Well, just two days after I extolled the virtues of weather in France this time of year versus the litany of snow-bearing tempests that have been littering the States, a hurricane blew in Saturday night from the western coast of Spain, heading across to Germany. It left a sufficient wake of destruction due to collapsing sea walls, some of which date back to Napoleon's era, to merit declaring a state of national emergency. The storm, Xynthia, is responsible for a staggering 59 deaths at last count, 49 of those in France.
Being two hours inland here in the Indre, on the border of the Indre-et-Loire, my inconveniences extended merely to a few roof tiles being shattered (and I'm not even sure they were mine; they just landed in front of my garage), my patio umbrella keeling over, and a loss of electricity. The latter rippled into loss of heat, cooking facilities, phone and internet, most of which were fully restored within 36 hours. What remains out of commission is the central heating. My oil company couldn't fix it and suggested I call a plumber. A bilingual neighbor, Edward, on the far side of the village, offered to help although his electric and phones are, at this writing, still out of service. So, unbeknownst to me, he drove over to Mézières to physically catch the plumber at lunch and arranged for a Thursday afternoon repair. People here really are a treasure.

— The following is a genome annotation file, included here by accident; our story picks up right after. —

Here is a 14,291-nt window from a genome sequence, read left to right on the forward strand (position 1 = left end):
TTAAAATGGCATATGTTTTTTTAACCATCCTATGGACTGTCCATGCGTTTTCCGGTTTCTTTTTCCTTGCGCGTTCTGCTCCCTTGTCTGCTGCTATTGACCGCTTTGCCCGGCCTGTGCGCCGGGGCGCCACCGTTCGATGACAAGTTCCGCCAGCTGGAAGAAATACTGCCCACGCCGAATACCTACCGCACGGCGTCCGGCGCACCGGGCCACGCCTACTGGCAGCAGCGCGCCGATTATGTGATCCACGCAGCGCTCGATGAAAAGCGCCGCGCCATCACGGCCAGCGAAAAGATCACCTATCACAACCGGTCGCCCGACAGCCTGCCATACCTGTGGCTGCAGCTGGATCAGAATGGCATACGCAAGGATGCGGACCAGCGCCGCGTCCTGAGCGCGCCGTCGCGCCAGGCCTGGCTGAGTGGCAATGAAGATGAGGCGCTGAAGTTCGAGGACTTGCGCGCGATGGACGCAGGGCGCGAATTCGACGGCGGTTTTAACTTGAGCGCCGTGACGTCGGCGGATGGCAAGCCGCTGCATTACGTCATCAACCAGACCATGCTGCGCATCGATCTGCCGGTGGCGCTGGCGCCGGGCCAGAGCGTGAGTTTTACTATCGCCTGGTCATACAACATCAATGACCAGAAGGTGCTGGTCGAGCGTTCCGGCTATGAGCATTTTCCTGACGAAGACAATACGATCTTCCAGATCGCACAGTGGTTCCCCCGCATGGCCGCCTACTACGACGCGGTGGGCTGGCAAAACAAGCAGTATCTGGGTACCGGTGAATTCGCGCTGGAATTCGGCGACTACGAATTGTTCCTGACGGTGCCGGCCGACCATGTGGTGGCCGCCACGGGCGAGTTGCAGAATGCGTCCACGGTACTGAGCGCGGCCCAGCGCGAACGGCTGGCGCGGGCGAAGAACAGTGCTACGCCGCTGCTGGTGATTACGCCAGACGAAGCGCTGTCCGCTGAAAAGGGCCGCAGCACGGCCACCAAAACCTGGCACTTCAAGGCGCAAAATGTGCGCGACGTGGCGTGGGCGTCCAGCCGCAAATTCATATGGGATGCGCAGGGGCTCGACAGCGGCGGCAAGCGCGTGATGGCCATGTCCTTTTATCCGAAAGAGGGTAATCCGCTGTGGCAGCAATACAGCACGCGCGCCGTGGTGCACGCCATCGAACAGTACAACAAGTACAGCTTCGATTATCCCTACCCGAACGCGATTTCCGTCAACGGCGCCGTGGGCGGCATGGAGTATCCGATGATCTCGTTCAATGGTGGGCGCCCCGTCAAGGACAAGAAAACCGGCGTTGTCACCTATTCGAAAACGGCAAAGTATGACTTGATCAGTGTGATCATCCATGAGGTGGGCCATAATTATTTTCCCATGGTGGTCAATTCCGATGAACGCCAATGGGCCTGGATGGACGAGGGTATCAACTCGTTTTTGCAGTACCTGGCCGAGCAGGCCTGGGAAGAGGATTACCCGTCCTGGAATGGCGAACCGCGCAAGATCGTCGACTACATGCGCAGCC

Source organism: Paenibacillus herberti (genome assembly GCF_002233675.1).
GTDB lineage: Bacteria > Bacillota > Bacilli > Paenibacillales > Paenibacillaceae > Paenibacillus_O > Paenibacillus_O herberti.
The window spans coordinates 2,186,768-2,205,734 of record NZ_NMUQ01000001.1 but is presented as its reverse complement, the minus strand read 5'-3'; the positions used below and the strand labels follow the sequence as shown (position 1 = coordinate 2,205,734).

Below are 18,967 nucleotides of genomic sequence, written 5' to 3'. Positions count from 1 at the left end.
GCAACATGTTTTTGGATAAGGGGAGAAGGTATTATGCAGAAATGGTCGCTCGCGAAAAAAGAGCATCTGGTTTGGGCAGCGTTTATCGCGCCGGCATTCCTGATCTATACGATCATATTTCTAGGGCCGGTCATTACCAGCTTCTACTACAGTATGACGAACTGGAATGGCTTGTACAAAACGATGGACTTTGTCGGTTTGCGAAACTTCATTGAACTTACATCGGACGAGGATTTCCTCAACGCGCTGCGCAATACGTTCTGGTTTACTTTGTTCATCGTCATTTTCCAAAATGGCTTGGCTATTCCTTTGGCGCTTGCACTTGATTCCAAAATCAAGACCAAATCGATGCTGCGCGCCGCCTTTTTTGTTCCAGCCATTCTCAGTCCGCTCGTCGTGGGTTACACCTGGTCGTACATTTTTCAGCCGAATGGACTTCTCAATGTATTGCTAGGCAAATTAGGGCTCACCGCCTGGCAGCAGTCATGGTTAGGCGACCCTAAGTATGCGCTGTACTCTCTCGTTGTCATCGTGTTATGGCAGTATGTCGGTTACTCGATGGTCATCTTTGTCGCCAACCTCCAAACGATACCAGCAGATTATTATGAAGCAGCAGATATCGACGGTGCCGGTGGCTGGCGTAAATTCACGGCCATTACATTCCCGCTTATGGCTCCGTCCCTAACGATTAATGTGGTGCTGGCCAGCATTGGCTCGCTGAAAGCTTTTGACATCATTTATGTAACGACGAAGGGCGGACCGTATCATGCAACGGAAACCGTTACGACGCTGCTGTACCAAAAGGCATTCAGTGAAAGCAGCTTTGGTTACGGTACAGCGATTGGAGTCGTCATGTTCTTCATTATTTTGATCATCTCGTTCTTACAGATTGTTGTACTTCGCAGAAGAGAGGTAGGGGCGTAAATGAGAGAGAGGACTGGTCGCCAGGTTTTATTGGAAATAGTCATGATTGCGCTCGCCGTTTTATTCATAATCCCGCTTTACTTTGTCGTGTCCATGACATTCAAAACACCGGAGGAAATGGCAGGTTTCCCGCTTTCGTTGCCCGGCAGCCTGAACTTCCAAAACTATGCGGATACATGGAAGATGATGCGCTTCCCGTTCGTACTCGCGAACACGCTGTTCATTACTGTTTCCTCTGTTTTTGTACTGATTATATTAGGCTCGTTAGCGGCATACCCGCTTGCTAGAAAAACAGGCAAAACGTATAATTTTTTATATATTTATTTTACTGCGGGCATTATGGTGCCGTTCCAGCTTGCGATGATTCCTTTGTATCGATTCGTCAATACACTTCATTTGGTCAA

In the meantime, my emergency paraffin/kerosene heater keeps the living area warm as long as the rest of the house is closed off. So Tilly and I will continue to sleep on the sofa, not a huge change for her since she sleeps there half the day anyway. All in all, I'm very fortunate, considering the number of people whose homes were destroyed or are still under water. Just last September, I spent three lovely days on the charming Ile de Re off the coastal town of La Rochelle, a very swank vacation destination. I read yesterday that La Rochelle's main district remains under more than six feet of water.
With that in mind, I'm reminded of Jonathan Swift, who once said, "May you live all the days of your life." I'm off to go do some of that now.